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Biography from Leonard Maltin's Movie Encyclopedia:
One of the few child stars who was actually more successful as an adult, this genteel, reliable actor loves Hollywood as much as it does him, and has even spun off a second career as a celebrity photographer. He appeared in numerous British films of the late 1930s before coming to Hollywood to play the pivotal role of a Welsh coal miner's youngest son in John Ford's How Green Was My Valley (1941). His endearing and unaffected performance made him an instant star and he went on to appear in such natural "boy" films as My Friend Flicka, Lassie Come Home (both 1943), andThunderhead-Son of Flicka (1945), as well as such "adult" fare as Man Hunt (1941), Son of Fury (1942), The White Cliffs of Dover, Keys of the Kingdom (both 1944), Hangover Square (1945), and the Orson Welles version of Macbeth (1948, as Malcolm).
In 1948, McDowall began coproducing as well as appearing in a series of lowbudget films for Monogram, including Kidnapped (1948), Black Midnight (1949), and Killer Shark (1950). Away from movies most of the next decade, he kept busy on stage and television, and in 1960 won an Emmy for a TV drama called "Not Without Honor," and a Tony for his supporting role in the Broadway play "The Fighting Cock." (He also costarred in the original production of Lerner and Loewe's "Camelot," as Mordred.) McDowall returned to films in such high-profile pictures as The Subterraneans, Midnight Lace (both 1960), The Longest Day (1962), Cleopatra (1963, as Octavius), Shock Treatment (1964), The Greatest Story Ever Told, The Loved One, Inside Daisy Clover, That Darn Cat (all 1965), Lord Love a Duck (1966), and in the starring role of Disney's The Adventures of Bullwhip Griffin (1967). Then came what may be his best-known adult roles (though, ironically, unrecognizable in heavy makeup), as a sympathetic simian in Planet of the Apes (1968), as well as three of the four sequels-EB> (1971),EB> (1972), andEB> (1973)-and the subsequent TV series. He also costarred in a superior shocker, The Legend of Hell House (1973).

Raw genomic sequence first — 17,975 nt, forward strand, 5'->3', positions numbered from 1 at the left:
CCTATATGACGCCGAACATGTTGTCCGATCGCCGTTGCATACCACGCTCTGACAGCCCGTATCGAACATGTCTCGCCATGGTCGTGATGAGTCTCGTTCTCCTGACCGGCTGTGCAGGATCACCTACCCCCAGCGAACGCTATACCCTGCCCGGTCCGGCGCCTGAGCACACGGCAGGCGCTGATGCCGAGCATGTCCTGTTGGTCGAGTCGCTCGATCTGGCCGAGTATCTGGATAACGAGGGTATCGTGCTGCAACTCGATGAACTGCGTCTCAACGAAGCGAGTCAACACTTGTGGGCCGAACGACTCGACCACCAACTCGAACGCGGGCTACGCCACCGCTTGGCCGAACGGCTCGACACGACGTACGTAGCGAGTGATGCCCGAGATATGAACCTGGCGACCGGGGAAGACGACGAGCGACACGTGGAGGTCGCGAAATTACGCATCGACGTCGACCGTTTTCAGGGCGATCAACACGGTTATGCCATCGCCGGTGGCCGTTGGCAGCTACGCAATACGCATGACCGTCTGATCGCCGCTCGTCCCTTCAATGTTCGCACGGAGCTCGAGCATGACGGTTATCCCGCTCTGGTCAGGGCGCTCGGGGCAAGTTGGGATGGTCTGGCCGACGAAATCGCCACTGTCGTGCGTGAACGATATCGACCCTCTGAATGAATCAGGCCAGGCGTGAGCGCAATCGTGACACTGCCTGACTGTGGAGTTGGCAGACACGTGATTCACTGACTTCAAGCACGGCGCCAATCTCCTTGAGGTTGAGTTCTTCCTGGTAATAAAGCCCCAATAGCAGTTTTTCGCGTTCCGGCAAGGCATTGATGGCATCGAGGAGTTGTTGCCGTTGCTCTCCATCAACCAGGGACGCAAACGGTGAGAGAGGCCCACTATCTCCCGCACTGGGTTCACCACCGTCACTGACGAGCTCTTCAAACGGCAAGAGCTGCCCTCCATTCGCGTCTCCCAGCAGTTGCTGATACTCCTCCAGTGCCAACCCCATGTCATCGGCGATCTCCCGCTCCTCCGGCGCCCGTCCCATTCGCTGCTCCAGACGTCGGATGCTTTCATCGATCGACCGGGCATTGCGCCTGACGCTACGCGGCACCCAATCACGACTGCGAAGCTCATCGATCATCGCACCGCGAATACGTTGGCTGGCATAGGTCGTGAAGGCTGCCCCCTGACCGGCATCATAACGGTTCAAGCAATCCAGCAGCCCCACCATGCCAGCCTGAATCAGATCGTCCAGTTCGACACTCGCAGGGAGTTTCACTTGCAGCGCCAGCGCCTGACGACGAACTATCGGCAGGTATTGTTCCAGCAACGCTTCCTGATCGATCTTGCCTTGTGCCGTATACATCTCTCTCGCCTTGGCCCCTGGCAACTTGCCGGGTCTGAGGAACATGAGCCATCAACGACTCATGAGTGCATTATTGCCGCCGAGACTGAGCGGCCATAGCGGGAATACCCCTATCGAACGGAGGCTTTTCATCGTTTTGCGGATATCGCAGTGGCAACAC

McDowall won the admiration of a new generation of fans in two 1980s horror movies, playing horror-movie-host-turnedvampire-hunter Peter Vincent in Fright Night (1985 and its 1989 sequel).
In the 1980s he was hired by MGM to look for properties worth remaking, but wound up executive producing a brandnew story instead, the Goldie Hawn vehicle Overboard (1987), in which he took a small role as well. Today McDowall is also busy in made-fors and episodic TV, and is well known as a photographer: He has had four volumes of his celebrity photos published under the title "Double Exposure."